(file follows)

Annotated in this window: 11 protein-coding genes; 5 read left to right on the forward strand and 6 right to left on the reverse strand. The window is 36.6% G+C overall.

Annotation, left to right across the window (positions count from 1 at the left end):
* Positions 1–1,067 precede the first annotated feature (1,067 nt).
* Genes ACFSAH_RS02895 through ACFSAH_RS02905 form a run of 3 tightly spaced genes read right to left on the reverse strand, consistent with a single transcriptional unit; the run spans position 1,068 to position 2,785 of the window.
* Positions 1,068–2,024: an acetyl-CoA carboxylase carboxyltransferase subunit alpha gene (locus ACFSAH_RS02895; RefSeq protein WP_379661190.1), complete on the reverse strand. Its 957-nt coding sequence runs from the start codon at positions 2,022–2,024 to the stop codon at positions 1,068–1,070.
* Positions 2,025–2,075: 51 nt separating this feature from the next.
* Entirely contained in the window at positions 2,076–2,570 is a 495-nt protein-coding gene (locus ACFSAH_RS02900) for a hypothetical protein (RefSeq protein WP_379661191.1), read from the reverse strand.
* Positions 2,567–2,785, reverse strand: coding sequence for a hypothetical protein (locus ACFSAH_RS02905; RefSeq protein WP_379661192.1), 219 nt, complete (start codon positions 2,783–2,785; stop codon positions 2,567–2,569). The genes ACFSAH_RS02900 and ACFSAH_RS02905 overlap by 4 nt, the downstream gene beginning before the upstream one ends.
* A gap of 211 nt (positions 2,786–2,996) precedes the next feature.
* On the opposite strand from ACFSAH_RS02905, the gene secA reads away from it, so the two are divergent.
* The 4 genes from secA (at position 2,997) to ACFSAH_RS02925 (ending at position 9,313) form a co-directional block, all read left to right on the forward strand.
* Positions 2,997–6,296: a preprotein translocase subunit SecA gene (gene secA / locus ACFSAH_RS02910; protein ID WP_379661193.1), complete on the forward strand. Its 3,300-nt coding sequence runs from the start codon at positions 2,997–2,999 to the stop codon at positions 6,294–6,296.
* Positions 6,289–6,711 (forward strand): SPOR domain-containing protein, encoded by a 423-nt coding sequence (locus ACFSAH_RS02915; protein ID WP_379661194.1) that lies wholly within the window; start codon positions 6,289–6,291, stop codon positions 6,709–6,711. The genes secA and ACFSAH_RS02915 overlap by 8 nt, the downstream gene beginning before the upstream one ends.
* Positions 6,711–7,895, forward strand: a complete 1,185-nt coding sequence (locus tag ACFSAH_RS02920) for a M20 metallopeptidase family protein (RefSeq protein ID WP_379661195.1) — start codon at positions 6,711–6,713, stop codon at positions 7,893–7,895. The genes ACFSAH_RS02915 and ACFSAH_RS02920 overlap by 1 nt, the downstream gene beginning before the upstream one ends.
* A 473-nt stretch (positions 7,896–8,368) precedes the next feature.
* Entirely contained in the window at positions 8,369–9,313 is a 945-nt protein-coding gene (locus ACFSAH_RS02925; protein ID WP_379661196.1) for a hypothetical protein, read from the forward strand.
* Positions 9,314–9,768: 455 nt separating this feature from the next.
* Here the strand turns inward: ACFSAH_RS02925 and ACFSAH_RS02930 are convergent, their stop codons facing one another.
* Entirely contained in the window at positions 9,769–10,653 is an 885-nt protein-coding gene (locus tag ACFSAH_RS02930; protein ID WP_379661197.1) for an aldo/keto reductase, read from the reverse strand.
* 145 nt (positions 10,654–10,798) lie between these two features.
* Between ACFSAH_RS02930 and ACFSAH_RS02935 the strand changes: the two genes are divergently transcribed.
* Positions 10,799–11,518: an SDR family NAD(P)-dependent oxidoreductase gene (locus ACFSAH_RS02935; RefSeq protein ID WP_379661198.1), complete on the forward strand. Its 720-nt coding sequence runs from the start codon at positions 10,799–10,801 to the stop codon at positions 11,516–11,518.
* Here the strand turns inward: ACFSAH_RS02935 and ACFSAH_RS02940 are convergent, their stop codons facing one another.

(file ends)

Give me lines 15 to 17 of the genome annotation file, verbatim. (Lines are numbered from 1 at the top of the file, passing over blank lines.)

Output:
* A 473-nt stretch (positions 7,896–8,368) precedes the next feature.
* Entirely contained in the window at positions 8,369–9,313 is a 945-nt protein-coding gene (locus ACFSAH_RS02925; protein ID WP_379661196.1) for a hypothetical protein, read from the forward strand.
* Positions 9,314–9,768: 455 nt separating this feature from the next.